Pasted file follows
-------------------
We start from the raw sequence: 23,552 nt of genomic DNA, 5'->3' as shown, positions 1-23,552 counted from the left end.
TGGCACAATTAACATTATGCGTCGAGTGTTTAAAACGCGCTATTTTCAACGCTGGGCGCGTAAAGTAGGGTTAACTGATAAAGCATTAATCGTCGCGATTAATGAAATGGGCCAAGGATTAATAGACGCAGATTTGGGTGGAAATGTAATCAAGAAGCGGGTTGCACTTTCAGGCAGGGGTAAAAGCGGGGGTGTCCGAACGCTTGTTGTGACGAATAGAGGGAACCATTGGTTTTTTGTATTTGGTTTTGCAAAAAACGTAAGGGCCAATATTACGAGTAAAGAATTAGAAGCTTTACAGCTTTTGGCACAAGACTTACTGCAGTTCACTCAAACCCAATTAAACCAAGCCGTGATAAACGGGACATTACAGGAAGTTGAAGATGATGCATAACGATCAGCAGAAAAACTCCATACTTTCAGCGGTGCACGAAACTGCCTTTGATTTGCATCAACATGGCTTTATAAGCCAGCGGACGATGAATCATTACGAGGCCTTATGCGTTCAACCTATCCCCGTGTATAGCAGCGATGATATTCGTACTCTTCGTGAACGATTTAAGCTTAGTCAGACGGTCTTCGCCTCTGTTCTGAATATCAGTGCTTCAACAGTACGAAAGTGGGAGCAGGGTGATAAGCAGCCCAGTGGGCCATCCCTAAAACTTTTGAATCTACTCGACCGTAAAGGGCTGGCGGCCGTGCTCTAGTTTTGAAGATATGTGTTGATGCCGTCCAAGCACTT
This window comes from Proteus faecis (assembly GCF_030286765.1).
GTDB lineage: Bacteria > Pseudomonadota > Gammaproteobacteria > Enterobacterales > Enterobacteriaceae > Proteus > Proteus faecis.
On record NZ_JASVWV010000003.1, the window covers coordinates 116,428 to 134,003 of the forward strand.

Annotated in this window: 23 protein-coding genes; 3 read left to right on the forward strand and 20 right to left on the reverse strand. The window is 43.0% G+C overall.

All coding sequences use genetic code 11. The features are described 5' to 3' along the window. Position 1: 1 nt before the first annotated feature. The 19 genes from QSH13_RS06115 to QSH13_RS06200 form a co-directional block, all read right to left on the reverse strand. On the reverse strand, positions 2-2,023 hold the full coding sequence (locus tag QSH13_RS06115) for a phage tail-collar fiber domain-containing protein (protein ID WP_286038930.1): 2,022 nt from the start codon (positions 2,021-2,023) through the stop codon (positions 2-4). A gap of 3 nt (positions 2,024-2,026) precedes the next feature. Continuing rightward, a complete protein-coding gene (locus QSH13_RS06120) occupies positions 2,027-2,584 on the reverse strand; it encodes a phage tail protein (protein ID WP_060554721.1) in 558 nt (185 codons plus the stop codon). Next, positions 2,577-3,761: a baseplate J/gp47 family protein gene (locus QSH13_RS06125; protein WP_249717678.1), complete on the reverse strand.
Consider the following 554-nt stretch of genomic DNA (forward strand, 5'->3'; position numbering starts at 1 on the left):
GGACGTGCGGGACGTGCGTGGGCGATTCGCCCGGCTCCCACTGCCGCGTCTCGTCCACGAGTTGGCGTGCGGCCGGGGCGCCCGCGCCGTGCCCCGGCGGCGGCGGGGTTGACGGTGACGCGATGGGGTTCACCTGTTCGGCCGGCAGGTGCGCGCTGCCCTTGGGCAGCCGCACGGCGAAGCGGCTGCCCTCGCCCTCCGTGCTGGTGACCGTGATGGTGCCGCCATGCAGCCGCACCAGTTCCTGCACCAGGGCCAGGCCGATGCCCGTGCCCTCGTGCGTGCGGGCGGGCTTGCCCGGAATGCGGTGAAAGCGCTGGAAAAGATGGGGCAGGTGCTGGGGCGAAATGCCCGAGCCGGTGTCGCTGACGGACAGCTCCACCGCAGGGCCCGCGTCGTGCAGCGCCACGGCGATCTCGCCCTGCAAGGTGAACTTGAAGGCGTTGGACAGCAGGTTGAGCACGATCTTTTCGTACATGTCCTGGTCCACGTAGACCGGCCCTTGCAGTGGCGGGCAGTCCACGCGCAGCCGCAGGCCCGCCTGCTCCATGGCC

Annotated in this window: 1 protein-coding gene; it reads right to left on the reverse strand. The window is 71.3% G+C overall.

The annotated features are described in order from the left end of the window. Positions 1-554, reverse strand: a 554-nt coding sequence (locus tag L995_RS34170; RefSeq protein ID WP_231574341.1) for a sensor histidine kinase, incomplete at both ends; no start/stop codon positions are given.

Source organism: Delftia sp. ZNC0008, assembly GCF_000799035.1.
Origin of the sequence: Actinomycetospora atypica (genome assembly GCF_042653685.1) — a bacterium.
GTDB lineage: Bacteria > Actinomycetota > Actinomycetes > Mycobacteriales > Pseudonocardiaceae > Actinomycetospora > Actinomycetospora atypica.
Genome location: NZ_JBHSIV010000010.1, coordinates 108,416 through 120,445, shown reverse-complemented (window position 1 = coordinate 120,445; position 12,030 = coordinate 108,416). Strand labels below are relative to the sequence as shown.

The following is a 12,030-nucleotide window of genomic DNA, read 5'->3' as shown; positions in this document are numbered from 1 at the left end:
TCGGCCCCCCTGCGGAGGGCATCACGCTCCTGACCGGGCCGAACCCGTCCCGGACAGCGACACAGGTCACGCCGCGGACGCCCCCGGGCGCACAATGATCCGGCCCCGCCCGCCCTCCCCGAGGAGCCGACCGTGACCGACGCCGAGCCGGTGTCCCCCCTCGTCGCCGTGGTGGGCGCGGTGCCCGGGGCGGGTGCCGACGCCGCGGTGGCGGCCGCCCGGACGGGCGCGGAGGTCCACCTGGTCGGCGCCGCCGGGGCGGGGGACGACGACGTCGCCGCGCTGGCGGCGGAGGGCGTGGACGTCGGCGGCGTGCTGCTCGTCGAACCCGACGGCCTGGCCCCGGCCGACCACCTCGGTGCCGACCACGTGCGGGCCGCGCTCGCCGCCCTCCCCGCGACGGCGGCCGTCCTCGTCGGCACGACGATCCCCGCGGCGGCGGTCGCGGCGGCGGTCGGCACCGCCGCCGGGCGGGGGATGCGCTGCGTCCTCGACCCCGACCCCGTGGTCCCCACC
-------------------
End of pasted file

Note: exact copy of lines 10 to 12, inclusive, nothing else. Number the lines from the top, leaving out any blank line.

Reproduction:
Annotated in this window: 1 protein-coding gene; it reads right to left on the reverse strand. The window is 71.3% G+C overall.

The annotated features are described in order from the left end of the window. Positions 1-554, reverse strand: a 554-nt coding sequence (locus tag L995_RS34170; RefSeq protein ID WP_231574341.1) for a sensor histidine kinase, incomplete at both ends; no start/stop codon positions are given.

Source organism: Delftia sp. ZNC0008, assembly GCF_000799035.1.